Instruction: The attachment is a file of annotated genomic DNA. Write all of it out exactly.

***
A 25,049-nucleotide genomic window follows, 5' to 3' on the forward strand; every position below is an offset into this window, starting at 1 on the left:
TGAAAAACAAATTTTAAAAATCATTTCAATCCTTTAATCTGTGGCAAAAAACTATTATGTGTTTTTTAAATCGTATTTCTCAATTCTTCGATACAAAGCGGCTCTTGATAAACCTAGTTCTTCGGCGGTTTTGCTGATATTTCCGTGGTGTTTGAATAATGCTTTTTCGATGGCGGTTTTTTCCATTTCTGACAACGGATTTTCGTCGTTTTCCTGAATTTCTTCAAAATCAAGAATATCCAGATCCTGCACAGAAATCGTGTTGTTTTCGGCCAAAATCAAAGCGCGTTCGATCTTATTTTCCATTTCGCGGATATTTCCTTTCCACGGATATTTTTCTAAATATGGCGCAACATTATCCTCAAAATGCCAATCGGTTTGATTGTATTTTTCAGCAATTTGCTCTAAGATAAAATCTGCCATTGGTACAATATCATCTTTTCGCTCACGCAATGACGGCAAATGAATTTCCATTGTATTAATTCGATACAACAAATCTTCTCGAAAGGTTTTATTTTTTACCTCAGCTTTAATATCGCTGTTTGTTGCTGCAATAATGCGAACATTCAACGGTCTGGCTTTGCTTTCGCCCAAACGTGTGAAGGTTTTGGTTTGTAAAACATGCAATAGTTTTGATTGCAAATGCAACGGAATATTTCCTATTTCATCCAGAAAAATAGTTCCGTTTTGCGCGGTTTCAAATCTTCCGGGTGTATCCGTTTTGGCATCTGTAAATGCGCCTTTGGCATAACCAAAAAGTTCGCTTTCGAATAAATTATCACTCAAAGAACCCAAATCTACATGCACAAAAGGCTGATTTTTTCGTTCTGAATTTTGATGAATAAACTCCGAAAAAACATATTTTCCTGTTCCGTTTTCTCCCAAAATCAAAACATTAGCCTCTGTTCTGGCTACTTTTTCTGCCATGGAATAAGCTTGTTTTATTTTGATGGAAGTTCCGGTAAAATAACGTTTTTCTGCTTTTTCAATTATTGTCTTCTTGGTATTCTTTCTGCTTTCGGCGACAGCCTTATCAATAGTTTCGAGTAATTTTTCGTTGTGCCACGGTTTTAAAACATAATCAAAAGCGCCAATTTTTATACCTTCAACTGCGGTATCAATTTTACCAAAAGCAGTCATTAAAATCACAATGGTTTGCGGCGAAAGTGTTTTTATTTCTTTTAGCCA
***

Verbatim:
A 25,049-nucleotide genomic window follows, 5' to 3' on the forward strand; every position below is an offset into this window, starting at 1 on the left:
TGAAAAACAAATTTTAAAAATCATTTCAATCCTTTAATCTGTGGCAAAAAACTATTATGTGTTTTTTAAATCGTATTTCTCAATTCTTCGATACAAAGCGGCTCTTGATAAACCTAGTTCTTCGGCGGTTTTGCTGATATTTCCGTGGTGTTTGAATAATGCTTTTTCGATGGCGGTTTTTTCCATTTCTGACAACGGATTTTCGTCGTTTTCCTGAATTTCTTCAAAATCAAGAATATCCAGATCCTGCACAGAAATCGTGTTGTTTTCGGCCAAAATCAAAGCGCGTTCGATCTTATTTTCCATTTCGCGGATATTTCCTTTCCACGGATATTTTTCTAAATATGGCGCAACATTATCCTCAAAATGCCAATCGGTTTGATTGTATTTTTCAGCAATTTGCTCTAAGATAAAATCTGCCATTGGTACAATATCATCTTTTCGCTCACGCAATGACGGCAAATGAATTTCCATTGTATTAATTCGATACAACAAATCTTCTCGAAAGGTTTTATTTTTTACCTCAGCTTTAATATCGCTGTTTGTTGCTGCAATAATGCGAACATTCAACGGTCTGGCTTTGCTTTCGCCCAAACGTGTGAAGGTTTTGGTTTGTAAAACATGCAATAGTTTTGATTGCAAATGCAACGGAATATTTCCTATTTCATCCAGAAAAATAGTTCCGTTTTGCGCGGTTTCAAATCTTCCGGGTGTATCCGTTTTGGCATCTGTAAATGCGCCTTTGGCATAACCAAAAAGTTCGCTTTCGAATAAATTATCACTCAAAGAACCCAAATCTACATGCACAAAAGGCTGATTTTTTCGTTCTGAATTTTGATGAATAAACTCCGAAAAAACATATTTTCCTGTTCCGTTTTCTCCCAAAATCAAAACATTAGCCTCTGTTCTGGCTACTTTTTCTGCCATGGAATAAGCTTGTTTTATTTTGATGGAAGTTCCGGTAAAATAACGTTTTTCTGCTTTTTCAATTATTGTCTTCTTGGTATTCTTTCTGCTTTCGGCGACAGCCTTATCAATAGTTTCGAGTAATTTTTCGTTGTGCCACGGTTTTAAAACATAATCAAAAGCGCCAATTTTTATACCTTCAACTGCGGTATCAATTTTACCAAAAGCAGTCATTAAAATCACAATGGTTTGCGGCGAAAGTGTTTTTATTTCTTTTAGCCA